Searching The Skies: Remote Alaska During the Cold War

JBER archaeologist Karlene Leeper speaks about the history of Air Force radar infrastructure in Alaska – how they were distributed across the landscape and how they have changed. Radar and communications systems in Alaska required updating after World War II. Dozens of small installations were constructed across remote Alaska. As technology changed, many of the sites became obsolete and their footprints, though extensive across the landscape, were greatly reduced.

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A map of North America near the Arctic Circle showing 30 radar sites spread out along the Distant Early Warning (DEW) Line. Running from Alaska, across Northern Canada to Greenland, the line is approximately 3,600 miles long. Photo by U.S. Air Force, accessed via Wikimedia Commons public domain.


  • Karlene Leeper, archaeologist and cultural program resources manager, 611th Air Support Group, Joint Base Elmendorf-Richardson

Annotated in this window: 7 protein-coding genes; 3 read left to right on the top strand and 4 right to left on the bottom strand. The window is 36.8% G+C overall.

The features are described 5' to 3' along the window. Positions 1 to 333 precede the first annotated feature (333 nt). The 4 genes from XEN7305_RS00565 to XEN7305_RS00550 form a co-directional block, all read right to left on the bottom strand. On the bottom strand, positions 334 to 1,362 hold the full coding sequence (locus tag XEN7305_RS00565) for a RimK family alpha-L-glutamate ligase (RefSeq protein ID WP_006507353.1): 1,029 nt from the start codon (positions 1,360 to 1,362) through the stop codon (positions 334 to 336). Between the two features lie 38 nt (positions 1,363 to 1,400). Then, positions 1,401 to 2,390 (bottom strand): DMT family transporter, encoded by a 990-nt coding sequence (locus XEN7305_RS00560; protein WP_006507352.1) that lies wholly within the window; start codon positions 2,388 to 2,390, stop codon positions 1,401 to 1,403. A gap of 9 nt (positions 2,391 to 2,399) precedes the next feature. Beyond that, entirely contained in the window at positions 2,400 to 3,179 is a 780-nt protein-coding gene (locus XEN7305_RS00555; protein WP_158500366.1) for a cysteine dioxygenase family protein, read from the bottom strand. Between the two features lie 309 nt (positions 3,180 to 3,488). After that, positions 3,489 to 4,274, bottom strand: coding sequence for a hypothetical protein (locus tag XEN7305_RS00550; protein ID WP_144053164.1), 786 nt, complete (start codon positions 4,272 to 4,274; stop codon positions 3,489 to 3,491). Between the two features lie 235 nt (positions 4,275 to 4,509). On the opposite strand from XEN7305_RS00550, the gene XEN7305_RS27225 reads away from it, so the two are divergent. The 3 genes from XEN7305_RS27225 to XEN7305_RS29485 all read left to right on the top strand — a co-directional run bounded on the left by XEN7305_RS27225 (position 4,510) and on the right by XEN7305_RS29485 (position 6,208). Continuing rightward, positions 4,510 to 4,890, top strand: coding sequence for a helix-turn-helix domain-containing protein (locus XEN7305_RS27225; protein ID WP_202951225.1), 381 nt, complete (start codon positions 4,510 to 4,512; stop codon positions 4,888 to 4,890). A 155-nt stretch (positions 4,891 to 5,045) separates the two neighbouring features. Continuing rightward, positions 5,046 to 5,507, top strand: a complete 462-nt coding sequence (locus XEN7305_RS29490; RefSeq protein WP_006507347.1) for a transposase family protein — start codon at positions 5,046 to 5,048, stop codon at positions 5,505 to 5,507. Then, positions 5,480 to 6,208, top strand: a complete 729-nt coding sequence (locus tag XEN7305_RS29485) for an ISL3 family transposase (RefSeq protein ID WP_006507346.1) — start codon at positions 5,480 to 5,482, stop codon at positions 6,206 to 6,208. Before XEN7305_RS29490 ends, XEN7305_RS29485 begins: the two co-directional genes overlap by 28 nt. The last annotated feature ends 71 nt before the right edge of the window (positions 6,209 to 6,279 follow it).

BROADCAST ON KSKA: Tuesday, November 25, 2014 at 2:00 p.m. (Alaska time)

REPEAT BROADCAST: Tuesday, November 25, 2014 at 9:00 p.m. (Alaska time)

RECORDED: Thursday, November 20, at the Anchorage Museum

HOST: Cook Inlet Historical Society


Addressing Alaskans features local lectures and forums recorded at public events taking place in Southcentral Alaska. A variety of local organizations host speakers addressing topics that matter to Alaskans. To let us know about an upcoming community event that you would like to hear on Addressing Alaskans, please contact us with details.

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Audio to be posted following broadcast.

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